OBJECTIVE: Bronchial thermoplasty (BT) is a novel treatment for severe asthma. Its mode of action and ideal target patient group remain poorly defined, though clinical trials provided some evidence on efficacy and safety. This study presents procedural and short-term safety evidence from routine UK clinical practice.
METHODS: Patient characteristics and safety outcomes (procedural complications, 30-day readmission and accident and emergency (A&E) attendance, length of stay) were assessed using two independent data sources, the British Thoracic Society UK Difficult Asthma Registry (DAR) and Hospital Episodes Statistics (HES) database. A matched cohort (with records in both) was used to estimate safety outcome event rates and compare them with clinical trials.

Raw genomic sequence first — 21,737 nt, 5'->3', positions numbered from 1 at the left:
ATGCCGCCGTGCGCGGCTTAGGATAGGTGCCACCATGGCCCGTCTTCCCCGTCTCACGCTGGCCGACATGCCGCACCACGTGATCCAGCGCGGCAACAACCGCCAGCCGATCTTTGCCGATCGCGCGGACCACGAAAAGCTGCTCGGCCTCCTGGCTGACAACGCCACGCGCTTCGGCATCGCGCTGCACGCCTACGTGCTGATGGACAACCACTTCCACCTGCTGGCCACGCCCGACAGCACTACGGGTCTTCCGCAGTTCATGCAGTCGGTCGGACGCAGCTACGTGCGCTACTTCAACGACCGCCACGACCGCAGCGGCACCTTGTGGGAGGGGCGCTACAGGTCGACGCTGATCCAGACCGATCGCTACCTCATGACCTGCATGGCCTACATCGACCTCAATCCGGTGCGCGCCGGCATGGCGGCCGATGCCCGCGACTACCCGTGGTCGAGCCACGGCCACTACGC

RESULTS: Between June 2011 and January 2015, 215 procedure records (83 patients; 68 treated in England) were available from DAR and 203 (85 patients) from HES. 152 procedures matched (59 patients; 6 centres), and of these, 11.2% reported a procedural complication, 11.8% resulted in emergency respiratory readmission, 0.7% in respiratory A&E attendance within 30 days (20.4% had at least one event) and 46.1% involved a post-procedure stay. Compared with published clinical trials which found lower hospitalisation rates, BT patients in routine clinical practice were, on average, older, had worse baseline lung function and asthma quality of life.
CONCLUSIONS: A higher proportion of patients experienced adverse events compared with clinical trials. The greater severity of disease amongst patients treated in clinical practice may explain the observed rate of post-procedural stay and readmission. Study of long-term safety and efficacy requires continuing data collection.